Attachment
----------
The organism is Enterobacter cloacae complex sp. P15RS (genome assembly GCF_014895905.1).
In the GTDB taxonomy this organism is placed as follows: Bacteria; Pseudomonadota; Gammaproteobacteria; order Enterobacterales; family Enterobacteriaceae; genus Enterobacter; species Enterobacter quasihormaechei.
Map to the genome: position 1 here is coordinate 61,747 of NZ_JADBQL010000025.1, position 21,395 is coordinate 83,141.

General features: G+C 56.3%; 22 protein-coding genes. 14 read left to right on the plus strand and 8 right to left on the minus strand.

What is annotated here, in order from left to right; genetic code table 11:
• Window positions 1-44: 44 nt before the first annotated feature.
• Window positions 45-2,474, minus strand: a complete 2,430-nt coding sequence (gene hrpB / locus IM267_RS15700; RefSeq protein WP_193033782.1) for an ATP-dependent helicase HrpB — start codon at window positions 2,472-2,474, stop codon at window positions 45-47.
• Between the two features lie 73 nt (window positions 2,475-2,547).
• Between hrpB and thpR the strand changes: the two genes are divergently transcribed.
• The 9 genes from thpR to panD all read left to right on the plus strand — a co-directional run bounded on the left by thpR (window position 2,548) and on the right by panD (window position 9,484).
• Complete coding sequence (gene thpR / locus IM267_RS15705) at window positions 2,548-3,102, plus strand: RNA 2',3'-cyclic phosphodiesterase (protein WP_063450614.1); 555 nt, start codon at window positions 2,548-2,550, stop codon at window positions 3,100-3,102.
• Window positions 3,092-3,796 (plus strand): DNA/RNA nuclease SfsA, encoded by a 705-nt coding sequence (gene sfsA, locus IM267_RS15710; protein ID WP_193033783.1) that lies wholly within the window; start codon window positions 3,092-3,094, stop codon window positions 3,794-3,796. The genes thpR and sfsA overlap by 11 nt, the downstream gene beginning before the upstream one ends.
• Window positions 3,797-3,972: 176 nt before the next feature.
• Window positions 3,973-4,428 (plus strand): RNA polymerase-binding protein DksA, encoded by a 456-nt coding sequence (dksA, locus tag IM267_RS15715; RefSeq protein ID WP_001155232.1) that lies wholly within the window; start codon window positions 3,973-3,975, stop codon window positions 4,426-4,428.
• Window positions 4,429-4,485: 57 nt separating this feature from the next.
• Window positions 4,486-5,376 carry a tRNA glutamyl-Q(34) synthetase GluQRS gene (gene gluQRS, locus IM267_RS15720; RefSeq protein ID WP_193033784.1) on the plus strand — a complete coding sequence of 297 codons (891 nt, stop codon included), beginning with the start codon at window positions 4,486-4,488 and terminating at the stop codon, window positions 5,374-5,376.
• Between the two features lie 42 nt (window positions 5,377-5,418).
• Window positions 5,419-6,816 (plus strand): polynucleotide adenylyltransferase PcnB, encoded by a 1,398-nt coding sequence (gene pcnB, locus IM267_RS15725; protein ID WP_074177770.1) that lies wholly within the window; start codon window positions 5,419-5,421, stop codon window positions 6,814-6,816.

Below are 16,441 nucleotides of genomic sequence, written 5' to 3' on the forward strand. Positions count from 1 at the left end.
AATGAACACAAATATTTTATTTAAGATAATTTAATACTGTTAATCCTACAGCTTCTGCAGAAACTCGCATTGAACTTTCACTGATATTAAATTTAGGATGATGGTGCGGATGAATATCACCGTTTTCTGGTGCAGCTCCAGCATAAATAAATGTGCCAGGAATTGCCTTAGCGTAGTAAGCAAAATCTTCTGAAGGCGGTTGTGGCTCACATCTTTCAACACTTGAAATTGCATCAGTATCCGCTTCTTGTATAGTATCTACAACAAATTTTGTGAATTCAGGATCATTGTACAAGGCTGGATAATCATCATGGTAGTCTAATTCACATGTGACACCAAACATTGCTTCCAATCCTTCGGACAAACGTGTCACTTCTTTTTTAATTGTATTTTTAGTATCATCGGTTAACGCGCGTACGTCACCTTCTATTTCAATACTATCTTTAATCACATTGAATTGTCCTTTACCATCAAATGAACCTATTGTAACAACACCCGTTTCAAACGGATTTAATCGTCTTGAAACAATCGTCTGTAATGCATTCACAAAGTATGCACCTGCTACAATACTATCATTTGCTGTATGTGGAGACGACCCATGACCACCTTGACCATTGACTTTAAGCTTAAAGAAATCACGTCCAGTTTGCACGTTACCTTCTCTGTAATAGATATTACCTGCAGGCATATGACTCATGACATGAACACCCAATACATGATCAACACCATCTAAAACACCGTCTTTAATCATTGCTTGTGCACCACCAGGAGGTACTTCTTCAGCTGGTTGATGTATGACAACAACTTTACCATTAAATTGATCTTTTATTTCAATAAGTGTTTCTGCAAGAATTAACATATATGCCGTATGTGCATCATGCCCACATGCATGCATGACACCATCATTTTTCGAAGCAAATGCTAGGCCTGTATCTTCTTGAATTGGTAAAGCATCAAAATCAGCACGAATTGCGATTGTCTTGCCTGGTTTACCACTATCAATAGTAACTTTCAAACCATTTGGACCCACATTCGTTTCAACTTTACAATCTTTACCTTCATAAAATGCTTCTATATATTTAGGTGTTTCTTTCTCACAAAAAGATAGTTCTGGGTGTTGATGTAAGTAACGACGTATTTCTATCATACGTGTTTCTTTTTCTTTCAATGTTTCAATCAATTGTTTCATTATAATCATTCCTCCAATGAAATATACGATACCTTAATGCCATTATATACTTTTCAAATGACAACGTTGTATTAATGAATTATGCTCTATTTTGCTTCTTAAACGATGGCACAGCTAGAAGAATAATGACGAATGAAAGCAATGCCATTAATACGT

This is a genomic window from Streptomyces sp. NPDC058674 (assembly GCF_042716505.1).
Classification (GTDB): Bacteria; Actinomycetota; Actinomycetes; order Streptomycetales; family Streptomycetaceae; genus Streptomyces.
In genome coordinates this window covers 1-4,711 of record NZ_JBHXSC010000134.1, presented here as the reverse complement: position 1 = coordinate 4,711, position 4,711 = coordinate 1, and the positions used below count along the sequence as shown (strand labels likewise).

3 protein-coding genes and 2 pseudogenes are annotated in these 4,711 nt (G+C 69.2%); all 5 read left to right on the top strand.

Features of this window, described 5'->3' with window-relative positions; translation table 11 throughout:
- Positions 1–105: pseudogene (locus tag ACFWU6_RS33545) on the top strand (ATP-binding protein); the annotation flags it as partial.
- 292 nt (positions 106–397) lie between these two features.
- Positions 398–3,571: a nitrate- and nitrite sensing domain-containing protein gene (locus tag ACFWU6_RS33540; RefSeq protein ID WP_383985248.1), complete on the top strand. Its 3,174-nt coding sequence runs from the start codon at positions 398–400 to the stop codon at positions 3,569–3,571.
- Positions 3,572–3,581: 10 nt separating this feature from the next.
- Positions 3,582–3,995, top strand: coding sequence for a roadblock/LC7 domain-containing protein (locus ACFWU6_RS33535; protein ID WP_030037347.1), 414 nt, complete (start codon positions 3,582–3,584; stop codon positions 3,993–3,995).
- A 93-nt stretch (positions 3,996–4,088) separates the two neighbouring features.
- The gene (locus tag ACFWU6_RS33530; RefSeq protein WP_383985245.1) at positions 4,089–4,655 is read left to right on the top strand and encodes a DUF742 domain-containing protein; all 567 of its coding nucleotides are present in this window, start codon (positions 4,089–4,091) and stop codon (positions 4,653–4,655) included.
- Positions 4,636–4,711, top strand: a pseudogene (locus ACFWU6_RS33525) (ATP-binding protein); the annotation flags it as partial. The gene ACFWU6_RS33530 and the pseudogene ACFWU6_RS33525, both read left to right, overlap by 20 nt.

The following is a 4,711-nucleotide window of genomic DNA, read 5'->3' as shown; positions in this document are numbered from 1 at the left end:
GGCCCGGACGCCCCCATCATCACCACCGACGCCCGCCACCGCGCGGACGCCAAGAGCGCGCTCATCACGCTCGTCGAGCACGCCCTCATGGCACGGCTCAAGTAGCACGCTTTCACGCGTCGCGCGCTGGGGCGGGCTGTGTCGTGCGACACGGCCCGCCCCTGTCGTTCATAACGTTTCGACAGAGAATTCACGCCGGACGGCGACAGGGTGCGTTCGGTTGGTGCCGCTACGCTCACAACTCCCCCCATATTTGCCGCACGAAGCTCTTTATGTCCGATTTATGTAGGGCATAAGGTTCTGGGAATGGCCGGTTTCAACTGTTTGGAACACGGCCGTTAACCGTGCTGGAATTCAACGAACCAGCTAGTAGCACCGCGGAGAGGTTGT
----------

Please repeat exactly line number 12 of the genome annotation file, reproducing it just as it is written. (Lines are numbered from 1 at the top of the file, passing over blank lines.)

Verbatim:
• Window positions 3,092-3,796 (plus strand): DNA/RNA nuclease SfsA, encoded by a 705-nt coding sequence (gene sfsA, locus IM267_RS15710; protein ID WP_193033783.1) that lies wholly within the window; start codon window positions 3,092-3,094, stop codon window positions 3,794-3,796. The genes thpR and sfsA overlap by 11 nt, the downstream gene beginning before the upstream one ends.